Understanding Your Child’s Emotional and Behavioral Challenges
Some areas of development may benefit from more focused attention in early childhood
There are diverse programs and services available for children and families dealing with developmental, emotional or behavioral extra needs. The areas of development that may benefit from more focused attention in early childhood include, but are not limited to, developmental delays or neuroatypicalities; fine or gross motor difficulties; speech and language delays or impairments; and emotional and behavioral challenges. This month, we will focus on this last category of development.
One of the more common challenges of early childhood is a child’s resistance to a lengthy separation from his parents, such as attending school for the day. Many children take some time to become comfortable with this, especially in the preschool years. Usually, with time, these struggles work themselves out and children gradually become more comfortable with saying goodbye to parents and joining a group for a few hours each day at school. When a child doesn’t seem to be settling in, and when goodbyes are not mutual (e.g., parents need to sneak out or have to leave a crying child), he or she may be in need of some extra attention in this area.
Shyness and Inhibition
Some children tend to be more inhibited, reserved or shy, while others are more easily outgoing and social. These differences are often simply a part of our various personality types. When is shyness rooted in something other than personality type? For some children, shyness or inhibition does not stem from a place of comfort rooted in their personality, but is rather tied to an uncomfortable feeling in certain situations that causes them to freeze, close up or turn inward. The signs of inhibition needing some form of intervention can be difficult to spot. Some questions parents or teachers can think about include: Does the child seem to behave differently in different environments? Do certain circumstances or events cause the child to become more reserved than usual? Is the child able to make friends and play with others in a group setting?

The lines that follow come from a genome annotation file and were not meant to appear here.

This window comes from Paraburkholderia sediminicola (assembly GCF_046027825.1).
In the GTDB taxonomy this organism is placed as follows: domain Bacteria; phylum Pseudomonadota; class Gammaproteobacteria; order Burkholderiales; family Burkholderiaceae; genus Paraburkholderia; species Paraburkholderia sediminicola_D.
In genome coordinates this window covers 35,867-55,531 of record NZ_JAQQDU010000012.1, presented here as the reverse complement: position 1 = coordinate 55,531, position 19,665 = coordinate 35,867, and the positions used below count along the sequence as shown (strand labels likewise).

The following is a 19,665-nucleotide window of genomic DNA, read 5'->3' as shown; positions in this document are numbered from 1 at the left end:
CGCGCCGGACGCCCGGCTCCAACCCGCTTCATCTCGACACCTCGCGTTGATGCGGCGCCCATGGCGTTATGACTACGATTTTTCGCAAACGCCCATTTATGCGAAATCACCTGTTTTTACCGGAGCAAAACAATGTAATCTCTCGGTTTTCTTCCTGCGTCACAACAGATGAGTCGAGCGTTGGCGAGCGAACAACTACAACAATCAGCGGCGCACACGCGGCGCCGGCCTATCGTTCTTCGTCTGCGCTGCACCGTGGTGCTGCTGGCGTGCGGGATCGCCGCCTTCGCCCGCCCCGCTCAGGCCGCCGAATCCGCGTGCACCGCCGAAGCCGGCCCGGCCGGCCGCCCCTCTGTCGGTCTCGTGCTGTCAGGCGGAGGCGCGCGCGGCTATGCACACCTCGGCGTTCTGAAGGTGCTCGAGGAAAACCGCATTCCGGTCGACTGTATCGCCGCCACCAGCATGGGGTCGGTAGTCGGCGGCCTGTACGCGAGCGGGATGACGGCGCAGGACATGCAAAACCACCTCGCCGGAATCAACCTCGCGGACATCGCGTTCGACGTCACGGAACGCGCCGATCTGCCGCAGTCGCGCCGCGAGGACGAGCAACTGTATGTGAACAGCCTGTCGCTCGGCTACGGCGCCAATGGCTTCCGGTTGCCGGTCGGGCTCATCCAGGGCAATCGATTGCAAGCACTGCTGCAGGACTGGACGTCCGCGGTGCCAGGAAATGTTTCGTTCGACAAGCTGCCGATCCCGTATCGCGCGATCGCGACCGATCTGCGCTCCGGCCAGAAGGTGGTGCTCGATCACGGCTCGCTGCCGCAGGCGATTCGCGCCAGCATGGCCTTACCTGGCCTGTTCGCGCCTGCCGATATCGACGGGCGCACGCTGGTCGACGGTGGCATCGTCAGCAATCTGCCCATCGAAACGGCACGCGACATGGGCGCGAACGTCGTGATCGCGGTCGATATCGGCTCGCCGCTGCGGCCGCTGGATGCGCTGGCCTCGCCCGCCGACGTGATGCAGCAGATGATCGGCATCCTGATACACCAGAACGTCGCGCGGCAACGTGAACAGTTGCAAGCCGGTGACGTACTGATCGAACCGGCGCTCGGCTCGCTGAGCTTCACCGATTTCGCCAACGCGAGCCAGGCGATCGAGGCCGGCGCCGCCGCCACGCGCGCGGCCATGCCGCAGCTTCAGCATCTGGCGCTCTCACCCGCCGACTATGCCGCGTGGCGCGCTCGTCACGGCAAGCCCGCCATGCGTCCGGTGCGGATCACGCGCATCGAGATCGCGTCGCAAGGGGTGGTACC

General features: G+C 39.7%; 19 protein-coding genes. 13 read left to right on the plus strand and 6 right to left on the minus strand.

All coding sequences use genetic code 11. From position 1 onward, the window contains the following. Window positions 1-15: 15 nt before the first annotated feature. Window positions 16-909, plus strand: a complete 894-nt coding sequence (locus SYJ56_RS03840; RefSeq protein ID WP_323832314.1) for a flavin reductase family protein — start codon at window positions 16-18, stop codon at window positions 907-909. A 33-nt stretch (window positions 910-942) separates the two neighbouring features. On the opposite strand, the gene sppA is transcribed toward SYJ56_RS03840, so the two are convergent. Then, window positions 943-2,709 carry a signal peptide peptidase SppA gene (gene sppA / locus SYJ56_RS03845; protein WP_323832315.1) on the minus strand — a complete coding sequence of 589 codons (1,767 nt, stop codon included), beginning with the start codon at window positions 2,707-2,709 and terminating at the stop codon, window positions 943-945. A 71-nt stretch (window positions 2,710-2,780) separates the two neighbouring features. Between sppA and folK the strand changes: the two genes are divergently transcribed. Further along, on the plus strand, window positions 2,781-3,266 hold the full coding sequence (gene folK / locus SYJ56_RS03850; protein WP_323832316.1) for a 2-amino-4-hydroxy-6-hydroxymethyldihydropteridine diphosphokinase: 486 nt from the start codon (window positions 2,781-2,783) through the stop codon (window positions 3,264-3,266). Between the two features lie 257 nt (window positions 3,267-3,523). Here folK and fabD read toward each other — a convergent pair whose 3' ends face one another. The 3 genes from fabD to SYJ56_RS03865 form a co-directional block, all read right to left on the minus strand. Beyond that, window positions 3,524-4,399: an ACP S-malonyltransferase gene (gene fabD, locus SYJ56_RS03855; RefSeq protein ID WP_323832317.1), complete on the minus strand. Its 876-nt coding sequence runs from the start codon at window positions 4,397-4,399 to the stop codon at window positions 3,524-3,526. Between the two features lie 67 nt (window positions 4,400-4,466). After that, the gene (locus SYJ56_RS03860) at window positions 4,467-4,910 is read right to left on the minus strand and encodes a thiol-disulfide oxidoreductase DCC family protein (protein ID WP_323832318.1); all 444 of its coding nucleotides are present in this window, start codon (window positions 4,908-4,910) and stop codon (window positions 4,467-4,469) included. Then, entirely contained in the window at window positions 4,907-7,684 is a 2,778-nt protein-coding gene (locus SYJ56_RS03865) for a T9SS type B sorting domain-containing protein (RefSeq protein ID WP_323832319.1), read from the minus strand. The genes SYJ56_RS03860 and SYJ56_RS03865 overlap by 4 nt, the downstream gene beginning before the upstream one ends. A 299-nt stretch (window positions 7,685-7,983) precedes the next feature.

Behavior is perhaps one of the more difficult areas of development to measure. For all children, resisting or pushing back on limits, fighting with siblings and simply being “difficult” at times are a typical part of growing up and learning about the world. It can be hard for parents to know when behavioral challenges cross the line between expectable and problematic.
As a general rule, behaviors are problematic when they consistently interfere with a family’s day-to-day routine. A tantrum once in a blue moon is not likely a cause for concern. Regular tantrums, outbursts or stubbornness that lead to a parent or teacher having to consistently react in an extra careful or hardworking way may indicate that there is an underlying problem that may require specialized attention.
Rigidities and Inflexibility
Similar to behavioral challenges, rituals or rigidity that get in the way of everyday events may be related to an underlying emotional difficulty. While some children can be particular about certain things, such as wanting to stick to a bedtime routine, those who seem to lose their ability to function when things are not just right may be in need of additional help. For questions or concerns in these or other areas of your child’s social and emotional development, visit lucydanielscenter.org, where you can search archived articles on these subjects.
The Lucy Daniels Center is a nonprofit agency in Cary that promotes the emotional health and well-being of children and families. Visit lucydanielscenter.org to learn more.